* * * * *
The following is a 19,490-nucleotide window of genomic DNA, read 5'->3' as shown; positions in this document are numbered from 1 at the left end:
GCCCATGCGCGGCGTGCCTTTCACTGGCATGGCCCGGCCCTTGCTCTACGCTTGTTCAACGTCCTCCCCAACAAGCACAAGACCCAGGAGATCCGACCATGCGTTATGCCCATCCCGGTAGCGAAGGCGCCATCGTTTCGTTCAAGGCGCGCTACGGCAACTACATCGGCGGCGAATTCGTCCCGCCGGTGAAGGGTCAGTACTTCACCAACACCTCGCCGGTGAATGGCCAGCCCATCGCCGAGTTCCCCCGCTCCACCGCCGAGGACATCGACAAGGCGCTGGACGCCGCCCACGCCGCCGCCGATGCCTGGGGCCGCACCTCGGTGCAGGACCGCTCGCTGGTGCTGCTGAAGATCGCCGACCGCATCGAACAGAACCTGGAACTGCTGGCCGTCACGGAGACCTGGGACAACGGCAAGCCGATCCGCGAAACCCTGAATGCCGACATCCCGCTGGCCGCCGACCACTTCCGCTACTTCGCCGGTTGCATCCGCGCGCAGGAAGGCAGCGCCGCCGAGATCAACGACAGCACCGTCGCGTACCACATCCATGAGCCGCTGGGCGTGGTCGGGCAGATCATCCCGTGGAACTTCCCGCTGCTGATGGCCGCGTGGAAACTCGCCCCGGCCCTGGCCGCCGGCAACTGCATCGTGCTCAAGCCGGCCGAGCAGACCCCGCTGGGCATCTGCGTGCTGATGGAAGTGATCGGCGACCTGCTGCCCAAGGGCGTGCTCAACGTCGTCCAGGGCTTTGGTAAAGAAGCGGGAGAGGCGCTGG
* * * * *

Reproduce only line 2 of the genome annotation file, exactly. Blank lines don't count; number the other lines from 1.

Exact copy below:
GCCCATGCGCGGCGTGCCTTTCACTGGCATGGCCCGGCCCTTGCTCTACGCTTGTTCAACGTCCTCCCCAACAAGCACAAGACCCAGGAGATCCGACCATGCGTTATGCCCATCCCGGTAGCGAAGGCGCCATCGTTTCGTTCAAGGCGCGCTACGGCAACTACATCGGCGGCGAATTCGTCCCGCCGGTGAAGGGTCAGTACTTCACCAACACCTCGCCGGTGAATGGCCAGCCCATCGCCGAGTTCCCCCGCTCCACCGCCGAGGACATCGACAAGGCGCTGGACGCCGCCCACGCCGCCGCCGATGCCTGGGGCCGCACCTCGGTGCAGGACCGCTCGCTGGTGCTGCTGAAGATCGCCGACCGCATCGAACAGAACCTGGAACTGCTGGCCGTCACGGAGACCTGGGACAACGGCAAGCCGATCCGCGAAACCCTGAATGCCGACATCCCGCTGGCCGCCGACCACTTCCGCTACTTCGCCGGTTGCATCCGCGCGCAGGAAGGCAGCGCCGCCGAGATCAACGACAGCACCGTCGCGTACCACATCCATGAGCCGCTGGGCGTGGTCGGGCAGATCATCCCGTGGAACTTCCCGCTGCTGATGGCCGCGTGGAAACTCGCCCCGGCCCTGGCCGCCGGCAACTGCATCGTGCTCAAGCCGGCCGAGCAGACCCCGCTGGGCATCTGCGTGCTGATGGAAGTGATCGGCGACCTGCTGCCCAAGGGCGTGCTCAACGTCGTCCAGGGCTTTGGTAAAGAAGCGGGAGAGGCGCTGG